Japanese Uranai, doom, gloom, and sixties-style cults

March 31, 2007

KyotoShoppingStreet

I was surprised when one of my friends in Japan mentioned this dramatic increase in the Japanese interest in Uranai ( 占い ) or fortunetellers. There are Japanese fortunetellers on television like Hosoki Kazuko (細木 数子 ). Foreign psychics have been turning up in Japan, such as John Croino (there’s a webpage devoted to his predictions here

    but it doesn’t include all of them unfortunately 😦

). He’s supposed to be unusual in some ways not quite human, but is reputedly very accurate. Doom and gloom predictions are making a big comeback. Psychics are often on Japanese TV, and have a huge media presence.

Despite the image of Japan presented in the American media, with the mix of ancient traditions mixed with ultra high technology, the Japanese have long been very pragmatic and cynical people. In my experience, most Japanese were even more sceptical about the spiritual, ghosts, and the supernatural, than the typical Westerner. After the big scare with the Aum Shinrikyo cult and it’s nerve gas attack on the Tokyo subways, most Japanese began avoiding cults and anything that was even slightly cult-like. “New Age” gurus and hippie spiritualism never got a real foothold – until very, very recently. Suddenly the Japanese have started to question their overwhelmingly materialistic society and the cynical attitude that getting rich and getting the latest gizmo consumer goods and staying in fashion is the ultimate goal to strive for. People are looking around for something more, and spooky stories, tales of hauntings, and psychics on TV are now the big interest. I’ve seen a resurgence of this interest especially in the past three years.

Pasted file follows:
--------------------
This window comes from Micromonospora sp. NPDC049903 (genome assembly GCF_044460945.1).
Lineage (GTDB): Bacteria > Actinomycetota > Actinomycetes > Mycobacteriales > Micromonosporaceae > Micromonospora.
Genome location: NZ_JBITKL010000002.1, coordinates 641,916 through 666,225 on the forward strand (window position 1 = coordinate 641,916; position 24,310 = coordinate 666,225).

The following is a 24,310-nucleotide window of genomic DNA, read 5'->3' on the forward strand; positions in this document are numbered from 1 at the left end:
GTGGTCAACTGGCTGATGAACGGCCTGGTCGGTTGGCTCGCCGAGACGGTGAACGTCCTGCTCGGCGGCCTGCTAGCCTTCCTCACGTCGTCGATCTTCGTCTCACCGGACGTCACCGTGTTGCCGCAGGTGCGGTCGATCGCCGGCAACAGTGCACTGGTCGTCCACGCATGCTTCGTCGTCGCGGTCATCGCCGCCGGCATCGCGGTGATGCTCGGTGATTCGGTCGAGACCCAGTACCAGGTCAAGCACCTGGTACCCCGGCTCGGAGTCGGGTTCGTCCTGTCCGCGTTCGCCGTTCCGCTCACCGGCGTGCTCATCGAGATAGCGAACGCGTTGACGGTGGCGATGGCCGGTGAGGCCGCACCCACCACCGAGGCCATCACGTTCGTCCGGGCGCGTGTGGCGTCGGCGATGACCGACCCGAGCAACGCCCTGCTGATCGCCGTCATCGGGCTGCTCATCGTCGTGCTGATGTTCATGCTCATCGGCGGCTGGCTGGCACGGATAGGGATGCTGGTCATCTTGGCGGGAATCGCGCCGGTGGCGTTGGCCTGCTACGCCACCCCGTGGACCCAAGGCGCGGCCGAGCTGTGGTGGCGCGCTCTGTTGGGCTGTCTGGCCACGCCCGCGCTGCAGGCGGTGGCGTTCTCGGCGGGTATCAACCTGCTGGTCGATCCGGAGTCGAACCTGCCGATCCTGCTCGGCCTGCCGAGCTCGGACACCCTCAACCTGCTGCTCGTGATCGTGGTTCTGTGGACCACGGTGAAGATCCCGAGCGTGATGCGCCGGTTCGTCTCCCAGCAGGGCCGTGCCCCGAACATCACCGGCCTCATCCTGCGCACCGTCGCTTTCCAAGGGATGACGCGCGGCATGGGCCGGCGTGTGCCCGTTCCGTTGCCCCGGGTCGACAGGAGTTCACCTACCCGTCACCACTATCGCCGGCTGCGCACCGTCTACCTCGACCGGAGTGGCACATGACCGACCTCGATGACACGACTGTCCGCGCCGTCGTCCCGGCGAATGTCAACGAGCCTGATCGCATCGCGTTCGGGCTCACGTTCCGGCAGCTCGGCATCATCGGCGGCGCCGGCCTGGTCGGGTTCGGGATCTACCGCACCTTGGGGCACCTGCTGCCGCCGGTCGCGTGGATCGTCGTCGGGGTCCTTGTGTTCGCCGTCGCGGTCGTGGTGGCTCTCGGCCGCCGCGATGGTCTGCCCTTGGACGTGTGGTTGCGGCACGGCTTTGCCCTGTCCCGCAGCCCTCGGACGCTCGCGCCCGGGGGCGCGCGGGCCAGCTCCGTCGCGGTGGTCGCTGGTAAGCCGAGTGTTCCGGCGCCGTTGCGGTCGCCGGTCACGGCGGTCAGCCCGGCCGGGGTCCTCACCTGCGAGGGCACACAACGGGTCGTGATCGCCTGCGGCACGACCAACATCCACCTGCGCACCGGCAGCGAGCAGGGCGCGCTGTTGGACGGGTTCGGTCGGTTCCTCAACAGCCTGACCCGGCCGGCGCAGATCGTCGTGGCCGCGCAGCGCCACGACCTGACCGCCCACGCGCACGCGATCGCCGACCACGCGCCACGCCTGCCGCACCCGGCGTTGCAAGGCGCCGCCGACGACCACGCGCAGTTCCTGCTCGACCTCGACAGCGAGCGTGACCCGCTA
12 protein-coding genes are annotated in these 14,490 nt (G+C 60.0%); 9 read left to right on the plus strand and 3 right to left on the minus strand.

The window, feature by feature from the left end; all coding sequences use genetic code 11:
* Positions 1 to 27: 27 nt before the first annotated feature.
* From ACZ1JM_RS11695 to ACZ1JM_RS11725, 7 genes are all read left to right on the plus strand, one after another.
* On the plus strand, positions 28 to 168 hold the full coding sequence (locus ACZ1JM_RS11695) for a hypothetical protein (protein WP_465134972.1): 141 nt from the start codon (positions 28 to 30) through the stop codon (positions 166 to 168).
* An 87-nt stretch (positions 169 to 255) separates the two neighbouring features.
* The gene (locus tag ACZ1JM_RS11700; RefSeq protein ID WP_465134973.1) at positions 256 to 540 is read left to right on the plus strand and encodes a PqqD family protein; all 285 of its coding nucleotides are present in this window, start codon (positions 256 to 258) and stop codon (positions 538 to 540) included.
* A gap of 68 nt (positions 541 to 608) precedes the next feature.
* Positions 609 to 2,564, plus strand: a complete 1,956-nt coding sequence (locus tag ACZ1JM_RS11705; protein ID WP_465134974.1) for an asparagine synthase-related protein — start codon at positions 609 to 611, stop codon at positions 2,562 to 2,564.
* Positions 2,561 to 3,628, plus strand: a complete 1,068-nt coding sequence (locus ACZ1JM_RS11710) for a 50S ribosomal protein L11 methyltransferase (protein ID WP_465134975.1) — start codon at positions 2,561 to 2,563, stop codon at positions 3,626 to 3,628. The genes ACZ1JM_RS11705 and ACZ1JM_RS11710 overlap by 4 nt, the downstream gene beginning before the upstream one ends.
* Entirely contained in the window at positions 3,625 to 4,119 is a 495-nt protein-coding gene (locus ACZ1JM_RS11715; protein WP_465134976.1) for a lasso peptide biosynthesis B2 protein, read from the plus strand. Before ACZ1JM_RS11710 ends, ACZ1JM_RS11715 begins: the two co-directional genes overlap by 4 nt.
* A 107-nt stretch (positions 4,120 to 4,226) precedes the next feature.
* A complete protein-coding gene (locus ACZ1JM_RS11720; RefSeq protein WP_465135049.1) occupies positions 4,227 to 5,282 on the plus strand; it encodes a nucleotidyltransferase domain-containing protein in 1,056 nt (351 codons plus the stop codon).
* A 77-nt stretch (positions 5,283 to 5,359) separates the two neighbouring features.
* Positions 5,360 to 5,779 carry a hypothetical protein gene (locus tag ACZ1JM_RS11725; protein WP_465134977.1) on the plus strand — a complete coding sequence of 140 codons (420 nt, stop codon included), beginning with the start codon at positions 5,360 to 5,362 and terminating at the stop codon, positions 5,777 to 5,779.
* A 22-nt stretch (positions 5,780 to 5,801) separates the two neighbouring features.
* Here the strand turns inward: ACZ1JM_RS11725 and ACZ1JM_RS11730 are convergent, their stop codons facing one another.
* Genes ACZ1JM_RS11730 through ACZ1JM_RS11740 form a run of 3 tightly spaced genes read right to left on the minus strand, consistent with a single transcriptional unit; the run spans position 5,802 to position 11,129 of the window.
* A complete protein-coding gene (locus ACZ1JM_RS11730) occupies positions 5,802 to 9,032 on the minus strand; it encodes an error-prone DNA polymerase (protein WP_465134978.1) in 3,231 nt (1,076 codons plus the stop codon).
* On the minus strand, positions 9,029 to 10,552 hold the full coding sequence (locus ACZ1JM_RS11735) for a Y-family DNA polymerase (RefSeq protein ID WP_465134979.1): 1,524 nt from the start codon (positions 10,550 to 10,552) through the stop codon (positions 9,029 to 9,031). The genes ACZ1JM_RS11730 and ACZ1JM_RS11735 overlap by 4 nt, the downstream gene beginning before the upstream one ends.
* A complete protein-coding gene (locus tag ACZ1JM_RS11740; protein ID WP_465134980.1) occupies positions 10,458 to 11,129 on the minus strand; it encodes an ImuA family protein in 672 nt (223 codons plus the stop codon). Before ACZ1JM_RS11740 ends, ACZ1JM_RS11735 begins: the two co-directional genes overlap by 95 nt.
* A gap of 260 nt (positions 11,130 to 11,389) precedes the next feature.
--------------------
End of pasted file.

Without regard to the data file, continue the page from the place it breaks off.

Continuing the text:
Personally, I believe that Japan is going through their own version of the American 1960s. Just look around at the super-short mini-skirts, and the recent fashion for teeny-tiny hotpants.

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The doom and gloom is there too, and Christian missionaries have been flocking to Japan in larger numbers, sent by their various churches (in the USA in particular) to take advantage of the times.

– Tuxedo Penguin


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